Archdiocese of Gda?sk
Co-Cathedral Basilica of the Assumption of the Blessed Virgin Mary
|Area||2,500 km2 (970 sq mi)|
|(as of 2013)|
|Cathedral||Archcathedral Basilica of The Holy Trinity, Blessed Virgin Mary and St Bernard in Gda?sk Oliwa|
|Co-cathedral||The Co-Cathedral of St Mary|
|Metropolitan Archbishop||S?awoj Leszek G?ód?|
|Auxiliary Bishops||Wies?aw Szlachetka|
|Website of the Archdiocese|
According to the church statistics Sunday mass attendance was 38.1% in 2013 making it lower than the Polish average of weekly mass attendance (39.1%)
After World War I, the Free City of Danzig was split from Germany according to the Treaty of Versailles. The Catholic congregation West of the Vistula belonged to the Diocese of Chelmno, which was formerly also part of the German Empire but after 1919 part of the Second Polish Republic and East of the Vistula to the Diocese of Ermland, which remained part of Weimar Germany. Germans within the administration of the Diocese of Chelmno were replaced by Polish priests and the Polish language was implemented as binding. While about 130,000 people in Danzig were Catholic, only about 10 percent of them were Polish-speaking and the first attempts to reorganize the ecclesiastical allocation were made in spring 1919, when members of the German congregation asked for an affiliation to the Diocese of Ermland.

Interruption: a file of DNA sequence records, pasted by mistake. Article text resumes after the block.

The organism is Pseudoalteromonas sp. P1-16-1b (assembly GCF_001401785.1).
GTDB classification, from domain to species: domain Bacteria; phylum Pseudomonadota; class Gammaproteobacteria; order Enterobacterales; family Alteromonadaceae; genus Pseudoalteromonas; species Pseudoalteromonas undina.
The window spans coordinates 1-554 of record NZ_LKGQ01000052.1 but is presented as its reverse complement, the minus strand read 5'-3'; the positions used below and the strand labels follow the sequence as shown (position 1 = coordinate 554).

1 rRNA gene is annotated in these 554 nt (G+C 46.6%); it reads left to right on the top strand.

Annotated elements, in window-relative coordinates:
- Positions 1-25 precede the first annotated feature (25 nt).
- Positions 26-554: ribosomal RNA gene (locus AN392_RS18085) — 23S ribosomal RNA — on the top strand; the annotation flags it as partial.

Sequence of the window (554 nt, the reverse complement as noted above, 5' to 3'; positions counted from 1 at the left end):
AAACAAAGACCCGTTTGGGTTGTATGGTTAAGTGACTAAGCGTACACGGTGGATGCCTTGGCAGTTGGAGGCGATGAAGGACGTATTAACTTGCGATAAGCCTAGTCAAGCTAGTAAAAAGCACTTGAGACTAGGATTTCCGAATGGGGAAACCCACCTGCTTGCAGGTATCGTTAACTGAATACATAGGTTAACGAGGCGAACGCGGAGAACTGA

While these attempts were supported by the German government, the Polish government tried to preserve the current situation. Pope Pius XI decided to establish an Apostolic Administrator of the Free City of Danzig on 24 April 1922, which was directly subordinated to the Pope. In 1925 a concordat between Poland and the Holy See was signed and the Apostolic Administrator was now supposed to be subordinated to the Nuncio of Warsaw, which caused protests among the local populace. Thus the Pope established the exempt Diocese of Danzig on 30 December 1925 and appointed Edward O'Rourke as the first Bishop on 2 January 1926.